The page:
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Amid Grief, Warnings That Pakistan Gov't Retaliation Could Violate Human Rights

As Pakistan holds vigils and mass funerals, across the border, people in India stage moment of silence

People light candles in memory of victims of the Taliban attack on the Army Public School, during a rally in Peshawar, December 17, 2014. (Photo: Reuters/Khuram Parvez)

People light candles in memory of victims of the Taliban attack on the Army Public School, during a rally in Peshawar, December 17, 2014. (Photo: Reuters/Khuram Parvez)

As people across Pakistan and the world mourn the at least 148 people—most of them children—killed by Tehreek-e-Taliban Pakistan (TTP) fighters in the city of Peshawar on Tuesday, critics warn that retaliatory measures by the Pakistani government could lead to further human rights violations.

On Wednesday, Pakistan commenced three days of mourning with school closures and public vigils for the lives lost when TTP militants launched an attack on a military-run school. Meanwhile, families buried their loved ones in mass funerals in the area in or surrounding Peshawar.

Across the border, people in India—including within the government—held a two-minute moment of silence on Wednesday to honor the victims of the school massacre.

Other vigils are taking place or are planned around the world, with reports emerging that students in India will wear green blazers on Friday in homage to the Pakistani students who were killed.

The attack was widely condemned across the world, including by President Obama and UN Secretary General Ban Ki-moon, as well as by the Afghanistan Taliban, which denounced the massacre as "un-Islamic."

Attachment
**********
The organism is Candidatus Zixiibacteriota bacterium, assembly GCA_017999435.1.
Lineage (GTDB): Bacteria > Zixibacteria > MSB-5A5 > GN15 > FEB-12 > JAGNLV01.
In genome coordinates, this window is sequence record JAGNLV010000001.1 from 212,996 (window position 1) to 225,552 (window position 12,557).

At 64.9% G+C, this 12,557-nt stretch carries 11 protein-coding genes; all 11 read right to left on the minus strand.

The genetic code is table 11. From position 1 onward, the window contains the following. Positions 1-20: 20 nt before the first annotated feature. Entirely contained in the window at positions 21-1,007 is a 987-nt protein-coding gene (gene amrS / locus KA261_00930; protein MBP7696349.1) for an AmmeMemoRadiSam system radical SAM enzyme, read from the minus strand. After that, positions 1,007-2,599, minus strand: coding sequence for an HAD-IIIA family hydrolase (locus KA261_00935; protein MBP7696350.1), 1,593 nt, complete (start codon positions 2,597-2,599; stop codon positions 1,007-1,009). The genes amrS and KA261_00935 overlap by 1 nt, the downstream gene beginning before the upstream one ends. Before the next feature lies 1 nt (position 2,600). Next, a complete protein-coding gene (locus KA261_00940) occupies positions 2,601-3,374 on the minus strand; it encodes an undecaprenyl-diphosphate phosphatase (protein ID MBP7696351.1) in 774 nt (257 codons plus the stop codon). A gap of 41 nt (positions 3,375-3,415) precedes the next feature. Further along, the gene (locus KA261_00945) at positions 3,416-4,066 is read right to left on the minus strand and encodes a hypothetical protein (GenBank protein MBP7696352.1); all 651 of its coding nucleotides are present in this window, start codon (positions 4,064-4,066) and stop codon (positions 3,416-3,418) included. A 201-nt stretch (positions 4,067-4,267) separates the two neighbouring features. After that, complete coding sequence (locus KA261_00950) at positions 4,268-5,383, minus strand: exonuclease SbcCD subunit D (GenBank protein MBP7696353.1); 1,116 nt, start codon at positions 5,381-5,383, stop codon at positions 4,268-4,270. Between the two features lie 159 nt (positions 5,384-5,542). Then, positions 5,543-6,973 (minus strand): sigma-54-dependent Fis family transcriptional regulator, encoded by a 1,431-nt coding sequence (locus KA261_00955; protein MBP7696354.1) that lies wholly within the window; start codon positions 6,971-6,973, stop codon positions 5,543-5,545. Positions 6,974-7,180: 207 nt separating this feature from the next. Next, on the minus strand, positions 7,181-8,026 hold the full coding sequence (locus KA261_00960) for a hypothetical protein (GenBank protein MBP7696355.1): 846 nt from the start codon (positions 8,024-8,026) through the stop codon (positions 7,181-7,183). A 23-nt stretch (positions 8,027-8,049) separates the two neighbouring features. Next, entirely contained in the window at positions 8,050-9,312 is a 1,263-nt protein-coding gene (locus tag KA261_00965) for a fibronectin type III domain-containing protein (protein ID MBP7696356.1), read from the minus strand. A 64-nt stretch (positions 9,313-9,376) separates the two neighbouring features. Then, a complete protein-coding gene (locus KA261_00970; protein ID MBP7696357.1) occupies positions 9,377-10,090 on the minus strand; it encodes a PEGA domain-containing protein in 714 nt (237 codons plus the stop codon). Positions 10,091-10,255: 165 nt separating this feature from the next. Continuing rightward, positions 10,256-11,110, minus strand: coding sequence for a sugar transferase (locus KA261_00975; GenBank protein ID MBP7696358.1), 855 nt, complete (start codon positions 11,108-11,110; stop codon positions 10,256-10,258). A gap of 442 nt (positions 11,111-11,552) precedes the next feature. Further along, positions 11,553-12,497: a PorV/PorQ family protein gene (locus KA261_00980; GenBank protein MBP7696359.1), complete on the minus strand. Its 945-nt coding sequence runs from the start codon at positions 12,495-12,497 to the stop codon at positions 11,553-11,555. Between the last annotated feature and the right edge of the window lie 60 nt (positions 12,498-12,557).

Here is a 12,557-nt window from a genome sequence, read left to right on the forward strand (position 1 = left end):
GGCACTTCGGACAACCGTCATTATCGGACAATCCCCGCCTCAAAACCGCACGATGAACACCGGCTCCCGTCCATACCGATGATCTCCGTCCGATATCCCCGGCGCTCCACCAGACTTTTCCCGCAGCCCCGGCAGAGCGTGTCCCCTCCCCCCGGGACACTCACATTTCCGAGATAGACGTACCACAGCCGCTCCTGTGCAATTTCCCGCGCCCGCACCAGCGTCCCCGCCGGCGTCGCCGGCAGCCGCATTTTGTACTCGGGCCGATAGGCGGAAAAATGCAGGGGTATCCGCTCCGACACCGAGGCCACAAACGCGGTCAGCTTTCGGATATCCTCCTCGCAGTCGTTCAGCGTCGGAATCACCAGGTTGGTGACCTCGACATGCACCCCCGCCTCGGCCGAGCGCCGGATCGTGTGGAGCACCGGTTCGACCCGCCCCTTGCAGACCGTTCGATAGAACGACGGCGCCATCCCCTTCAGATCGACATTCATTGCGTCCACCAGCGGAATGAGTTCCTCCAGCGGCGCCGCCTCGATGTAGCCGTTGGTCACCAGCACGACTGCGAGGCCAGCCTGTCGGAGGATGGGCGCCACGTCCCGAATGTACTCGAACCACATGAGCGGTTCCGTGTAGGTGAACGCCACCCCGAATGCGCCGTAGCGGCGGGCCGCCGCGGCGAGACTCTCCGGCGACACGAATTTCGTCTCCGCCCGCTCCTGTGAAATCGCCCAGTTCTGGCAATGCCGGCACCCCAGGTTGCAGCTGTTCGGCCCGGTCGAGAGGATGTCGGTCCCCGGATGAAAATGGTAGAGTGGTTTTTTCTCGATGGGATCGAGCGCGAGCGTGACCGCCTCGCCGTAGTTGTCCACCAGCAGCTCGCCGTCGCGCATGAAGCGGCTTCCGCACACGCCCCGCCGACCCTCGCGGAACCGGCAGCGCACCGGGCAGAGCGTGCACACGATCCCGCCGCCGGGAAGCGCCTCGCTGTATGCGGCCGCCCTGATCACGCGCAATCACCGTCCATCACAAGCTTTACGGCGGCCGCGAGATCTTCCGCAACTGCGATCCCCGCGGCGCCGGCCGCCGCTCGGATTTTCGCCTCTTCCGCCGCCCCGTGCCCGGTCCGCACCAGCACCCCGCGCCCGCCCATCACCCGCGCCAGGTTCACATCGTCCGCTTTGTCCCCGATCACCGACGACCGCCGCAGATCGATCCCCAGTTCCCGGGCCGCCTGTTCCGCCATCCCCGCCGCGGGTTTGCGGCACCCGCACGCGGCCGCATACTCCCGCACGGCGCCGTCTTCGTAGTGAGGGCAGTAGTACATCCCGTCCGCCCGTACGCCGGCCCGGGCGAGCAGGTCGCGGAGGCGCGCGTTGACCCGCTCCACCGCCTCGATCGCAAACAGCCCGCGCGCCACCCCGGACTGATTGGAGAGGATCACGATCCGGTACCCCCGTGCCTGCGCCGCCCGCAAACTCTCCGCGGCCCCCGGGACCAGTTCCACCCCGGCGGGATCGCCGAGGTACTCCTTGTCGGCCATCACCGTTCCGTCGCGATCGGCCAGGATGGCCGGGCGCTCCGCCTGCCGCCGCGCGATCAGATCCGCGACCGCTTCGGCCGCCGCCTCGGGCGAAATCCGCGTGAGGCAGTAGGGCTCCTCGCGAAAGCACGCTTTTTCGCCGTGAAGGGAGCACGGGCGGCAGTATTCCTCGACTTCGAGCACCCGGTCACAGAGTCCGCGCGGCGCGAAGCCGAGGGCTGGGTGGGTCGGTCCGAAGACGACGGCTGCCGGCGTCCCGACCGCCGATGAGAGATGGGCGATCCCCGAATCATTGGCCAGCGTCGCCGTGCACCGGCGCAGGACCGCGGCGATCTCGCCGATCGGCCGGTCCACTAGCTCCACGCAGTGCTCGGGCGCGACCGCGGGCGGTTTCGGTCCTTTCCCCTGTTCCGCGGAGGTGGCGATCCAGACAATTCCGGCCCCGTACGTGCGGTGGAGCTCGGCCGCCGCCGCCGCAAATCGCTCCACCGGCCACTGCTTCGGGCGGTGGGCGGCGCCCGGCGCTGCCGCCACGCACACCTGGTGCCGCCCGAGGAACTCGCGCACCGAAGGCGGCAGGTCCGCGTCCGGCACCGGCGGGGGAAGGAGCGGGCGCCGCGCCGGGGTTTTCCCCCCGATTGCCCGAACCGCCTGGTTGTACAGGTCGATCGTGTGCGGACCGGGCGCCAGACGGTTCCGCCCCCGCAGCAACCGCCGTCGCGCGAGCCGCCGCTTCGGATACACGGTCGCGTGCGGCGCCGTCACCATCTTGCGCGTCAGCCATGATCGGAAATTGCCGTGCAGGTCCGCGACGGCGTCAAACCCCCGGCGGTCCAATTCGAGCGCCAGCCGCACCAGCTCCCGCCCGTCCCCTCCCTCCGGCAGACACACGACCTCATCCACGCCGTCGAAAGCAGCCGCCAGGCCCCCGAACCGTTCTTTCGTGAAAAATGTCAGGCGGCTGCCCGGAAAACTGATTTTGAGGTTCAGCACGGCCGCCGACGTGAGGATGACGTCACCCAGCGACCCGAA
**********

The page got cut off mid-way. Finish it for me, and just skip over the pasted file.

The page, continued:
Meanwhile, Pakistan's Prime Minister Nawaz Sharif on Wednesday removed the six-year moratorium on the death penalty for cases relating to "terrorism."

However, the UK-based charity Reprieve warns that the rapid resumption of executions will be a human rights disaster in a country that has the world's largest death row, with 40 per cent of the prisoners condemned to death tried in "terrorism" courts.

"Today’s announcement puts thousands of lives at risk," said Maya Foa, head of the death penalty team at Reprieve. "The prospect of executions in the next 48 hours should be cause for immediate action from countries with strong links to Pakistan, such as the U.S. and the UK. Our research suggests that many of the individuals who would be first in line for execution are simply not terrorists, and that the law is being abused in a way that perverts justice and fails to keep anyone safe."

Pakistan's Army announced Tuesday, following the massacre, that it had launched air strikes in Khyber and North Waziristan, but it was not immediately clear whether the bombings were in retaliation for the school attack.

The TTP claimed that Tuesday's gruesome attacks were in response to the Pakistani army's military offensive in North Waziristan, which has been waged since June, abetted by U.S. drone strikes.

Speaking with Democracy Now! on Wednesday, Tariq Ali—historian, author, and editor of the New Left Review—said the U.S. has had a direct hand in sowing terrorism in Pakistan.

"At the time the United States went into Afghanistan, I remember writing in the Guardian that one consequence of this massive presence of western military troops is going to be the destabilization and the advancement of terror inside Pakistan itself," said Ali.

"It is a horrific attack," he continued, "and it can't be justified. But what the Taliban are saying is of course true: they are bombed and their kids die and no one says a word. That's absolutely true. But you cannot justify one crime by committing another."

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